City Manager Ben Yazici’s review hints at year to come
August 23, 2013
By Ari Cetron
New: Aug. 23, 11:18 a.m.
The Sammamish City Council gave City Manager Ben Yazici a glowing performance review at its July 15 meeting.
The review is given in a closed session, but the records are public documents. In addition to discussing Yazici’s work over the past year, the documents lay out the council’s priorities for the coming year.
In addition to unanimously approving the review, the council agreed to give Yazici a 3 percent raise, putting his salary at just more than $186,000.
The review covered Yazici’s performance between July 1, 2012 and June 30, 2013.
In most areas, the council believed Yazici exceeded expectations. While many of the specific topics are ongoing, Yazici got top ratings for his work in economic development. The council did not believe that he should be “more proactive with willful violators” of city regulations.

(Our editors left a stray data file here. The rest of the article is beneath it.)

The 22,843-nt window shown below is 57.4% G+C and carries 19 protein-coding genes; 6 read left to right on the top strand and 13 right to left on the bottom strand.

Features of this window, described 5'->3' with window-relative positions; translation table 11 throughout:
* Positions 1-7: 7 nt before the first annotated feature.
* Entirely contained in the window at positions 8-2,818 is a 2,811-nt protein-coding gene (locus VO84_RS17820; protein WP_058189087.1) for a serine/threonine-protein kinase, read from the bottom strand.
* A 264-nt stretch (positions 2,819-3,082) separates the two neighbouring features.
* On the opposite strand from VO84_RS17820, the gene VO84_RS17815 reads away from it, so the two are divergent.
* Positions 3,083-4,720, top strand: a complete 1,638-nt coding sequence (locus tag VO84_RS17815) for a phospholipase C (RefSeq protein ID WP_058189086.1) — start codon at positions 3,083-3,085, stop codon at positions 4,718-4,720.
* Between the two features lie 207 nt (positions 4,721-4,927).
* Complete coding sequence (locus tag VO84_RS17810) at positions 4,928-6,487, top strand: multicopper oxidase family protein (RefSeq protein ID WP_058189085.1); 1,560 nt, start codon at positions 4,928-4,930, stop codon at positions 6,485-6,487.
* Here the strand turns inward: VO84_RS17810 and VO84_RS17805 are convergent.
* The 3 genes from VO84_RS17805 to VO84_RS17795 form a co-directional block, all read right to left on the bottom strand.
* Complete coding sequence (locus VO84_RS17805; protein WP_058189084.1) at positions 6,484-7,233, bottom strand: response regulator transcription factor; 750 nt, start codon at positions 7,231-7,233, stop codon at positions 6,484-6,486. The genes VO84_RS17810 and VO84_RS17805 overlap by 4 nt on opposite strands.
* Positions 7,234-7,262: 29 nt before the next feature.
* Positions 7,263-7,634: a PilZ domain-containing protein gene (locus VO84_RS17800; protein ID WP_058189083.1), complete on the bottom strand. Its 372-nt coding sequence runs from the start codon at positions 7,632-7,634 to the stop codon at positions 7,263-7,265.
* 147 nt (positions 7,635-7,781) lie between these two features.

It commended Yazici for his efforts in handling many of the city’s issues, including those with Eastside Fire & Rescue, along with city finances.
“He has done an excellent job in controlling expenditures and building up an enviable reserve,” the documents read.
In the coming year, the council expects Yazici to tackle a host of issues. It wants the city to be prepared for dealing with the fallout from Issaquah’s possible annexation of Klahanie. They want to see an action plan for the city to implement sustainability goals on the environmental front. Yazici is also expected to continue keeping the city budget in line.
Some specific new goals for Yazici give a window into what the council expects to accomplish in the coming year.
Yazici is expected find a way to create more off-street parking at Sammamish Landing park, work with the Boys & Girls Club for construction of a multi-use gym at the Teen Center, and begin early work on deciding what to do with the YMCA property the city is leasing.
The city’s economic development plan is supposed to be complete by the end of 2013, and the city should also review its tree retention code and noise ordinance, the documents read.
Other items include updating existing plans, and building and maintaining staff morale.